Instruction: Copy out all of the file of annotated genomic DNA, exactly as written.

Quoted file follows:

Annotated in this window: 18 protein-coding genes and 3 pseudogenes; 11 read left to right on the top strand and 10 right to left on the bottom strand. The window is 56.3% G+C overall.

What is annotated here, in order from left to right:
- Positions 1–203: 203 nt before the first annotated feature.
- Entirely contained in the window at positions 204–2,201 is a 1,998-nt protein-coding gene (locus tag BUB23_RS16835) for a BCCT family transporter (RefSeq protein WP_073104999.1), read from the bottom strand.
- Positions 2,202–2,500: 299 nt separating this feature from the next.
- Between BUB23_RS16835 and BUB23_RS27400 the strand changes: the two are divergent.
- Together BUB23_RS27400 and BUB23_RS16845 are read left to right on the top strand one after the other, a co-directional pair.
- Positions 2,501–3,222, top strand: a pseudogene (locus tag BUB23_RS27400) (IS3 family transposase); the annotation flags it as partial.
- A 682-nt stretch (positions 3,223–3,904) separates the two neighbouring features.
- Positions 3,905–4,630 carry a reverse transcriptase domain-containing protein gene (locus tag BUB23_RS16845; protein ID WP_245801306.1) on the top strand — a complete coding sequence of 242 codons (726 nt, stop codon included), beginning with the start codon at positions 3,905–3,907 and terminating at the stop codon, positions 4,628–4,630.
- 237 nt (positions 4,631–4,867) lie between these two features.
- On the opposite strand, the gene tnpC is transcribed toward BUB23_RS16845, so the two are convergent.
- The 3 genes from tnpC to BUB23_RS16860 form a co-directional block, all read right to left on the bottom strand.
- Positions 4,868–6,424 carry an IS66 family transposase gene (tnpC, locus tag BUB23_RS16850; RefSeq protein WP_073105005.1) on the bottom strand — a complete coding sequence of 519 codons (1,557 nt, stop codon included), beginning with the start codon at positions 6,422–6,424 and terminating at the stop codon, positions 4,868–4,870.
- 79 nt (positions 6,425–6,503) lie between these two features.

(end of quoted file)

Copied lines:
Annotated in this window: 18 protein-coding genes and 3 pseudogenes; 11 read left to right on the top strand and 10 right to left on the bottom strand. The window is 56.3% G+C overall.

What is annotated here, in order from left to right:
- Positions 1–203: 203 nt before the first annotated feature.
- Entirely contained in the window at positions 204–2,201 is a 1,998-nt protein-coding gene (locus tag BUB23_RS16835) for a BCCT family transporter (RefSeq protein WP_073104999.1), read from the bottom strand.
- Positions 2,202–2,500: 299 nt separating this feature from the next.
- Between BUB23_RS16835 and BUB23_RS27400 the strand changes: the two are divergent.
- Together BUB23_RS27400 and BUB23_RS16845 are read left to right on the top strand one after the other, a co-directional pair.
- Positions 2,501–3,222, top strand: a pseudogene (locus tag BUB23_RS27400) (IS3 family transposase); the annotation flags it as partial.
- A 682-nt stretch (positions 3,223–3,904) separates the two neighbouring features.
- Positions 3,905–4,630 carry a reverse transcriptase domain-containing protein gene (locus tag BUB23_RS16845; protein ID WP_245801306.1) on the top strand — a complete coding sequence of 242 codons (726 nt, stop codon included), beginning with the start codon at positions 3,905–3,907 and terminating at the stop codon, positions 4,628–4,630.
- 237 nt (positions 4,631–4,867) lie between these two features.
- On the opposite strand, the gene tnpC is transcribed toward BUB23_RS16845, so the two are convergent.
- The 3 genes from tnpC to BUB23_RS16860 form a co-directional block, all read right to left on the bottom strand.
- Positions 4,868–6,424 carry an IS66 family transposase gene (tnpC, locus tag BUB23_RS16850; RefSeq protein WP_073105005.1) on the bottom strand — a complete coding sequence of 519 codons (1,557 nt, stop codon included), beginning with the start codon at positions 6,422–6,424 and terminating at the stop codon, positions 4,868–4,870.
- 79 nt (positions 6,425–6,503) lie between these two features.